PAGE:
Jones v. Superintendent

Filing 8

OPINION AND ORDER: The 1 petition is DENIED. The clerk is DIRECTED to close this case. Signed by Judge Philip P Simon on 7/31/2017. (Copy mailed to pro se party) (tc)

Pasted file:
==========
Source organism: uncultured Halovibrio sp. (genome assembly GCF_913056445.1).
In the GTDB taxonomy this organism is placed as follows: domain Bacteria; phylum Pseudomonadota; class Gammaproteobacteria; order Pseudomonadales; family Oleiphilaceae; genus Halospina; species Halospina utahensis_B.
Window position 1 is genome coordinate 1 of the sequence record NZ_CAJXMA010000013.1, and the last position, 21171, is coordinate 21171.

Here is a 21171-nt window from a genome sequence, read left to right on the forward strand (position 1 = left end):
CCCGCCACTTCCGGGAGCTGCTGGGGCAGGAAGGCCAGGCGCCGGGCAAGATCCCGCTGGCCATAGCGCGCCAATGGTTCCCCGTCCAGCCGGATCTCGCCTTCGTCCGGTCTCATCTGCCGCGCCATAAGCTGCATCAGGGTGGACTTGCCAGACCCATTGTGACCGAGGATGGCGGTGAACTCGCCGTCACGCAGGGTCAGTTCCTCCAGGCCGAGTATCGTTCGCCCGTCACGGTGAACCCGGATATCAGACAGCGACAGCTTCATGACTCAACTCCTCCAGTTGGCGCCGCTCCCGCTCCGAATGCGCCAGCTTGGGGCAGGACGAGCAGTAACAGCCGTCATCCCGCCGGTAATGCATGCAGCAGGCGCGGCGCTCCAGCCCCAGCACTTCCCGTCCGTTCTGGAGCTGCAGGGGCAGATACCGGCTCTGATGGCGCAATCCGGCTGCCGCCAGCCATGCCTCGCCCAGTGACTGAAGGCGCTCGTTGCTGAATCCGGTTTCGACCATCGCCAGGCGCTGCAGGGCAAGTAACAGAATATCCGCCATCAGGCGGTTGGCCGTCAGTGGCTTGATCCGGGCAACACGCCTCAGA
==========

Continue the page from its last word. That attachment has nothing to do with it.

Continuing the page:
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UNITED STATES DISTRICT COURT NORTHERN DISTRICT OF INDIANA SOUTH BEND DIVISION CLIFFORD JONES, Petitioner, vs. SUPERINTENDENT, Respondent. ) ) ) ) ) ) ) ) ) CAUSE NO. 3:16-CV-129-PPS OPINION AND ORDER Clifford Jones, a pro se prisoner, filed a petition under 28 U.S.C. § 2254 challenging his prison disciplinary hearing where a hearing officer found him guilty of possession of a controlled substance in violation of Indiana Department of Correction policy B-202. DE 1 at 1. His punishment was 90 days earned credit time being taken from him and he was demoted from Credit Class 2 to Credit Class 3. Id. According to Jones, there are four grounds which entitle him to habeas corpus relief. In Ground One, Jones claims, “Superintendent Griffin instructed to find all B and A write ups guilty.” DE 1 at 2. Liberally construing this claim, this appears to be an argument that Jones was denied due process because the Superintendent of the facility issued an instruction to the prison’s hearing officers that all offenders charged with class A or B offenses be found guilty. “[P]risoners are entitled to be free from arbitrary actions of prison officials.” McPherson v. McBride, 188 F.3d 787 (7th Cir. 1999) (quotation marks omitted). But in the prison disciplinary context, adjudicators are “entitled to a presumption of honesty and integrity,” and “the constitutional standard for impermissible bias is high.” Piggie v. Cotton, 342 F.3d 660, 666 (7th Cir. 2003). Jones does not provide any additional information to explain what makes him believe the Superintendent issued such an instruction, or why he believes that the hearing officer followed such an instruction. And Jones’s unsubstantiated allegation is not enough to overcome the presumption. In the absence of any evidence, Ground One is not a basis for habeas corpus relief. In Grounds Two, Three, and Four, Jones argues that the hearing officer did not have sufficient evidence to find him guilty of violating B-202. In the disciplinary context, “the relevant question is whether there is any evidence in the record that could support the conclusion reached by the disciplinary board.” Superintendent v. Hill, 472 U.S. 445, 455-56 (1985). “In reviewing a decision for some evidence, courts are not required to conduct an examination of the entire record, independently assess witness credibility, or weigh the evidence, but only determine whether the prison disciplinary board’s decision to revoke good time credits has some factual basis.” McPherson, 188 F.3d at 786. Even a “meager” amount of evidence will do. Webb v. Anderson, 224 F.3d 649, 652 (7th Cir. 2000). Here’s what the Conduct Report has to say about what Jones is alleged to have done: On October 9, 2015 at approximately 7:45pm I Officer G. Bailey was assigned to the IHU ½ side. I was conducting a property inventory of offender Jones, Clifford DOC#998061 from IHU207. I located a folded piece of tan paper inside a pillow case in offender Jones’ property box. After unfolding the paper it revealed a green leafy substance that is believed to be the controlled substance referred to as K-2 or spice. Also located numerous pieces of paper containing other offenders’ information that speaks of possible trafficking. 2 DE 7-1. K-2 is the name of synthetic marijuana. See McNeeley v. Superintendent, No. 3:13 CV 401, 2014 WL 301462, at *1 n.1 (N.D. Ind. Jan. 28, 2014) citing Nat’l Drug Control Pol’y, (last accessed July 28, 2017). The IDOC defines offense B-202 as “[p]ossession or use of any unauthorized substance controlled pursuant to the laws of the State of Indiana or the United States Code or possession of drug paraphernalia.” Adult Disciplinary Process, Appendix I. (last accessed July 28, 2017). The IDOC’s definition of ‘possession’ includes any contraband on the prisoner’s person, without reference to ownership: “offenders are presumed to be responsible for any property, prohibited property or contraband that is located on their person, within their cell or within areas of their housing, work, educational or vocational assignment that are under their control.” Disciplinary Code for Adult Offenders. (last accessed July 28, 2017). Indiana State law prohibits possession of any synthetic drug. Ind. Code § 35-48-4-11.5. The hearing officer’s finding that Jones was guilty was not arbitrary or unreasonable in light of the evidence in the Conduct Report. Further, a Conduct Report alone can be sufficient evidence to support a finding of guilt. McPherson, 188 F.3d at 786. Here, the reporting officer recognized the concealed substance as synthetic marijuana. 3 The officer’s identification of the substance, combined with the suspicious concealment of the substance inside a pillow case, was “some evidence” that Jones was guilty of violating B-202. Jones argues that he should not have been found guilty because the confiscated substance was not tested. However, the prison’s refusal to test the substance did not violate Jones’ due process rights. “Prison disciplinary proceedings are not part of a criminal prosecution, and the full panoply of rights due a defendant in such proceedings does not apply.” Wolff v. McDonnell, 418 U.S. 539, 556 (1974). Though prisoners have a right to submit relevant exculpatory evidence, they do not have the right to create evidence which does not already exist because “[p]rison officials must have the necessary discretion to keep the hearing within reasonable limits.” Id. See also Freitas v. Auger, 837 F.2d 806, 812 n.13 (8th Cir. 1988) (“Freitas was not entitled to a polygraph examination . . ..”); Rhatigan v. Ward, 187 Fed. Appx. 889, 890-891 (10th Cir. 2006); and Arthur v. Ayers, 43 Fed. Appx. 56, 57 (9th Cir. 2002) (inmates not entitled to laboratory testing of substances). Thus, the fact that the substance was not tested is not a basis for habeas relief. Finally, Jones argues that he should not have been found guilty because (in a different disciplinary ticket) the reporting officer mistook his identity. DE 1 at 3. But this has no relevance to Jones’ present petition. The documents demonstrate that on October 9, 2015 Jones received two disciplinary tickets; the ticket in this case, and a ticket in another case. He had a hearing in both cases on October 20, 2015. While both Conduct 4 Reports concern Jones’ use or possession of a controlled substance in violation of B-202, the tickets were issued as a result of two different incidents. In this petition, Jones has not challenged the merits of his discipline in the other case. And nor could he, as his claims regarding that case have already been adjudicated in Jones v. Superintendent, 3:16cv-130-RL (closed July 27, 2016). Thus the content of his other disciplinary ticket is not relevant to this case and does not serve as a basis for habeas corpus relief. For the reasons set forth above, the petition (DE 1) is DENIED. The clerk is DIRECTED to close this case. SO ORDERED. ENTERED: July 31, 2017. s/ Philip P. Simon PHILIP P. SIMON, JUDGE UNITED STATES DISTRICT COURT 5